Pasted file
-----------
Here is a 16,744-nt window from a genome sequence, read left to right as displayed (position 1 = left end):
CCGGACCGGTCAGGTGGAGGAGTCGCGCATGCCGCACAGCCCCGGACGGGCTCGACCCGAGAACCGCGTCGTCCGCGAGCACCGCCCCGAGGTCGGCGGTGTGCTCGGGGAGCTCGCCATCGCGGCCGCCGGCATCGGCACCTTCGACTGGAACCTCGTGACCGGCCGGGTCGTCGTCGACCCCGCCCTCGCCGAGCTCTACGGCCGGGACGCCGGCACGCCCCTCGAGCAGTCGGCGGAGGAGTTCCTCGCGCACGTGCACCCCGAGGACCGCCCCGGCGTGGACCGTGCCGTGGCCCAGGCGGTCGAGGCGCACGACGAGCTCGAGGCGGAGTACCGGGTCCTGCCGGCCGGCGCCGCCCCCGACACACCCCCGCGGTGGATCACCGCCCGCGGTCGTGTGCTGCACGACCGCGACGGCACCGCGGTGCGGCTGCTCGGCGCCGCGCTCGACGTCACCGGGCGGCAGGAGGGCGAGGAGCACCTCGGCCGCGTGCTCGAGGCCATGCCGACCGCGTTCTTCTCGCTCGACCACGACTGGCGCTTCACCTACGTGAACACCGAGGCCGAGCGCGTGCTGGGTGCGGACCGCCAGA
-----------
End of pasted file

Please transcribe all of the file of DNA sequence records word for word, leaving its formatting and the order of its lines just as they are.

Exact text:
Here is a 16,744-nt window from a genome sequence, read left to right as displayed (position 1 = left end):
CCGGACCGGTCAGGTGGAGGAGTCGCGCATGCCGCACAGCCCCGGACGGGCTCGACCCGAGAACCGCGTCGTCCGCGAGCACCGCCCCGAGGTCGGCGGTGTGCTCGGGGAGCTCGCCATCGCGGCCGCCGGCATCGGCACCTTCGACTGGAACCTCGTGACCGGCCGGGTCGTCGTCGACCCCGCCCTCGCCGAGCTCTACGGCCGGGACGCCGGCACGCCCCTCGAGCAGTCGGCGGAGGAGTTCCTCGCGCACGTGCACCCCGAGGACCGCCCCGGCGTGGACCGTGCCGTGGCCCAGGCGGTCGAGGCGCACGACGAGCTCGAGGCGGAGTACCGGGTCCTGCCGGCCGGCGCCGCCCCCGACACACCCCCGCGGTGGATCACCGCCCGCGGTCGTGTGCTGCACGACCGCGACGGCACCGCGGTGCGGCTGCTCGGCGCCGCGCTCGACGTCACCGGGCGGCAGGAGGGCGAGGAGCACCTCGGCCGCGTGCTCGAGGCCATGCCGACCGCGTTCTTCTCGCTCGACCACGACTGGCGCTTCACCTACGTGAACACCGAGGCCGAGCGCGTGCTGGGTGCGGACCGCCAGA